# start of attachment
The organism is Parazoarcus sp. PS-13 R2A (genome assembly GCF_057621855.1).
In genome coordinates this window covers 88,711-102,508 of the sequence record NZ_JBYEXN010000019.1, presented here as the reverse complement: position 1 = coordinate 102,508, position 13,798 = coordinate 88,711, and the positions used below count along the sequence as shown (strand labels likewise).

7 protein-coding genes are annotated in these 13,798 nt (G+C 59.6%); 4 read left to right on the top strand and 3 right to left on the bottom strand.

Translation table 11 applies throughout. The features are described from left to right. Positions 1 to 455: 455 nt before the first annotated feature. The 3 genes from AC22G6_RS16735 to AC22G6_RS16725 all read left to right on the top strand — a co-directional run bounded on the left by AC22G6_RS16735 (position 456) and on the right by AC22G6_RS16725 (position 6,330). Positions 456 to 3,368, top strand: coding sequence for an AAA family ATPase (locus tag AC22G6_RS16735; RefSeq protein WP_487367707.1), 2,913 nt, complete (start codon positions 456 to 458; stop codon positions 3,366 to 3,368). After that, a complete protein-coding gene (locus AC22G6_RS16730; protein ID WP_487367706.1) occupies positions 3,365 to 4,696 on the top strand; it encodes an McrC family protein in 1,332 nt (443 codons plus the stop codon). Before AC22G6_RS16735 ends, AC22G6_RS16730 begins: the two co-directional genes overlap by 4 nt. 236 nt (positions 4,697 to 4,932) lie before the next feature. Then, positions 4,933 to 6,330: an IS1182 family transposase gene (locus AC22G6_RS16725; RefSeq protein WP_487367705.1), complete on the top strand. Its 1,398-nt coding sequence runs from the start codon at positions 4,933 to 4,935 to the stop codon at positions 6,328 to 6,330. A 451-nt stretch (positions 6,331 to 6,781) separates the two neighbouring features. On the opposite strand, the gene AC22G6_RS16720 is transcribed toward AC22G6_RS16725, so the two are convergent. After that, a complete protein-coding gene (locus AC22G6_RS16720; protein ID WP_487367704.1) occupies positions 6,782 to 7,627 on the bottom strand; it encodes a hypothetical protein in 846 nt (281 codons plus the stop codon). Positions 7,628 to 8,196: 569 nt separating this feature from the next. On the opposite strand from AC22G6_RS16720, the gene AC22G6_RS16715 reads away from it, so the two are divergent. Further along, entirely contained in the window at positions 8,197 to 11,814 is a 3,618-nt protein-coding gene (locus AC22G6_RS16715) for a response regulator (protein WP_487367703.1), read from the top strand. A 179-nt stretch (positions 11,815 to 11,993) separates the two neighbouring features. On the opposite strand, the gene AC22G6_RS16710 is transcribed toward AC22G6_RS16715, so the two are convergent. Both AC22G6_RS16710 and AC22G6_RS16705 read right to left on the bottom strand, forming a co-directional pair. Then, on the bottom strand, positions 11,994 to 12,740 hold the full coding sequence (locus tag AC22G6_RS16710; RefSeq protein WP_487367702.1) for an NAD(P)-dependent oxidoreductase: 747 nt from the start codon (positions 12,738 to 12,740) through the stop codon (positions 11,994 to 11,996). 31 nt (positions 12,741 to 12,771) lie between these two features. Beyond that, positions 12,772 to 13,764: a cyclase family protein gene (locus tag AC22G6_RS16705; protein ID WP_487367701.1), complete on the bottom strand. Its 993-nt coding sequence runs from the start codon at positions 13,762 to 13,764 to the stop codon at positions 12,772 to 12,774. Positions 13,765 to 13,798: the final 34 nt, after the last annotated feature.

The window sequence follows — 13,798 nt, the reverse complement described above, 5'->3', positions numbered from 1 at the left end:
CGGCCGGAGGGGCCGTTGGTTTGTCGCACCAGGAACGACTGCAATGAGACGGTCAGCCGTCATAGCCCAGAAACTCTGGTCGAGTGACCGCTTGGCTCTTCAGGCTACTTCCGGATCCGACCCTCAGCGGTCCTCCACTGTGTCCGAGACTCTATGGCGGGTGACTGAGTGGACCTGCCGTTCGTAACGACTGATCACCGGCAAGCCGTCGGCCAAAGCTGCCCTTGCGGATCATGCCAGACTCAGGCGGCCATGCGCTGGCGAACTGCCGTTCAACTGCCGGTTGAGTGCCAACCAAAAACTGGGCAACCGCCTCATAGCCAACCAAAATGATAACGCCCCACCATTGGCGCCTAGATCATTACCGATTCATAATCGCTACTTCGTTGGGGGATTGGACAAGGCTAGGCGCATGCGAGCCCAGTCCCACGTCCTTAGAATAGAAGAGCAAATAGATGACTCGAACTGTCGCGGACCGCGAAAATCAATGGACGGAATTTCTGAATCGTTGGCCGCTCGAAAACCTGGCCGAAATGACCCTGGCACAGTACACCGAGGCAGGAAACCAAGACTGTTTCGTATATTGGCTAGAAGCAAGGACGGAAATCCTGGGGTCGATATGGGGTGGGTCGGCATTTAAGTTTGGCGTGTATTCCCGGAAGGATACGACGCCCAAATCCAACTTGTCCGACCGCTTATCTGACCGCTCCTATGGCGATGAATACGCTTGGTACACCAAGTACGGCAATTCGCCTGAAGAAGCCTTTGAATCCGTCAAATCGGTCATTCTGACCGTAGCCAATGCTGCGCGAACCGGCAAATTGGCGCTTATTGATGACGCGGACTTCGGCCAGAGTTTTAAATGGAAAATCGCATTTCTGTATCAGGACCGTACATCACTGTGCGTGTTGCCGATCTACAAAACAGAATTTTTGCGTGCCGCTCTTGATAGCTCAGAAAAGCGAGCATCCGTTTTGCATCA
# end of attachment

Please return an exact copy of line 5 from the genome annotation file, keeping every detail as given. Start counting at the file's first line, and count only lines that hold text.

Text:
The window sequence follows — 13,798 nt, the reverse complement described above, 5'->3', positions numbered from 1 at the left end: